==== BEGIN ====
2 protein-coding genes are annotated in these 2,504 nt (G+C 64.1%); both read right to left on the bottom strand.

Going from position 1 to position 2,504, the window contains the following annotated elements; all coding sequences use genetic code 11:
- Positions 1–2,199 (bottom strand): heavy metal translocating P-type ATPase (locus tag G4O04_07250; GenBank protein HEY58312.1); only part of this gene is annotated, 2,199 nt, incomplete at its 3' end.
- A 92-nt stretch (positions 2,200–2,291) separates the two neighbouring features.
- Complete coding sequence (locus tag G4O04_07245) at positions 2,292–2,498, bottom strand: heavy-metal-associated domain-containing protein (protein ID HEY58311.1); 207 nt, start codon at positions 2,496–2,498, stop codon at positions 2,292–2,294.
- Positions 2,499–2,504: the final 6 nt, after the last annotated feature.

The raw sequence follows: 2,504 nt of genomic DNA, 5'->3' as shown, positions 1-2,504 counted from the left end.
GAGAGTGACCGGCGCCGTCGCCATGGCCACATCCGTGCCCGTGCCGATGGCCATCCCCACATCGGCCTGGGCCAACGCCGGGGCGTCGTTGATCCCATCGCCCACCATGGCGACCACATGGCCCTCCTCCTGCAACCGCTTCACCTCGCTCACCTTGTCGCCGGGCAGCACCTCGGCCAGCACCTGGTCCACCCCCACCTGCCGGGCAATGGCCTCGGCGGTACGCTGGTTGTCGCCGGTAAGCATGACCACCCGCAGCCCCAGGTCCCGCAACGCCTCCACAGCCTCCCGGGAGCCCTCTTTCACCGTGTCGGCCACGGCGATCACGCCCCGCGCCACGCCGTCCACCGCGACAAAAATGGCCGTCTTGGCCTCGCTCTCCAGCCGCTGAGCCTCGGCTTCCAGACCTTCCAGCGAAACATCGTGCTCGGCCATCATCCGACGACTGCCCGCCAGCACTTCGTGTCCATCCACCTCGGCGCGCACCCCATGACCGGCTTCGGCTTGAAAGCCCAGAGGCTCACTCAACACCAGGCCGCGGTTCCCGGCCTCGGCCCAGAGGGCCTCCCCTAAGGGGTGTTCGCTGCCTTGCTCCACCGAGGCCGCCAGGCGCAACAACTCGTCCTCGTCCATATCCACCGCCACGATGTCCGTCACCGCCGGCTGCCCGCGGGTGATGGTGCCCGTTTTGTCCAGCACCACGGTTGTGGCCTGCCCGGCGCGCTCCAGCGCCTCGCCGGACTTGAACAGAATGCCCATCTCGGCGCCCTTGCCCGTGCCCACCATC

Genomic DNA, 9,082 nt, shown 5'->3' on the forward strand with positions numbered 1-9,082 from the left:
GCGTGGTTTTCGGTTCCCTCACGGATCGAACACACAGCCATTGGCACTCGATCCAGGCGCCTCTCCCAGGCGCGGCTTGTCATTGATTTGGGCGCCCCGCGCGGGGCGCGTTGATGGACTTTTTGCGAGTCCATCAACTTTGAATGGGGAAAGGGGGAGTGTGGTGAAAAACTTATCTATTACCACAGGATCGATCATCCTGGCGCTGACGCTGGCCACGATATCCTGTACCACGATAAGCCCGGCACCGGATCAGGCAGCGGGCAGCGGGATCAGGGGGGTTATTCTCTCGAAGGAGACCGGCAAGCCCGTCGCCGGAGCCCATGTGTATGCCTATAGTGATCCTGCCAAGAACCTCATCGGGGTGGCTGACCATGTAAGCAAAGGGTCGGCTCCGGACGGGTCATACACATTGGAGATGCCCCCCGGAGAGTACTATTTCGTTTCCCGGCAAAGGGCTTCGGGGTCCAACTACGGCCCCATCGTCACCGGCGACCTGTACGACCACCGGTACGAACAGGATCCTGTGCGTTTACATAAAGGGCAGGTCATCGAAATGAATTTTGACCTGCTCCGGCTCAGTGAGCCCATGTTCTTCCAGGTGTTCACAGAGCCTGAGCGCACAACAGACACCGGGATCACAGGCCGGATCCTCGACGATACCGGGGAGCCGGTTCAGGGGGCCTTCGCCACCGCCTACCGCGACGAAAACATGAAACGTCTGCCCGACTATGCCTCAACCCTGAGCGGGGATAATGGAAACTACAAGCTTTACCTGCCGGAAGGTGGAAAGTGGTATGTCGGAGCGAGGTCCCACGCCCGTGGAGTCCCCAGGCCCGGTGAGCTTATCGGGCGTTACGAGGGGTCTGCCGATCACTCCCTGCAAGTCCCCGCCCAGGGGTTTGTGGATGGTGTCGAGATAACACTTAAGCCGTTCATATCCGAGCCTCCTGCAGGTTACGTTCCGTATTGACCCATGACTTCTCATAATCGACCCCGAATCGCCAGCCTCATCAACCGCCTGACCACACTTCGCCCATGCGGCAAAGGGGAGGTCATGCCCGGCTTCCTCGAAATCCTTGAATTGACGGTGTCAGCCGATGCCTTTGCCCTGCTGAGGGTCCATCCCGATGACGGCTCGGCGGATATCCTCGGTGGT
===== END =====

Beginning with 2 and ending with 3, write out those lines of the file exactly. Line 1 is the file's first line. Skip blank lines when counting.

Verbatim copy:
Going from position 1 to position 2,504, the window contains the following annotated elements; all coding sequences use genetic code 11:
- Positions 1–2,199 (bottom strand): heavy metal translocating P-type ATPase (locus tag G4O04_07250; GenBank protein HEY58312.1); only part of this gene is annotated, 2,199 nt, incomplete at its 3' end.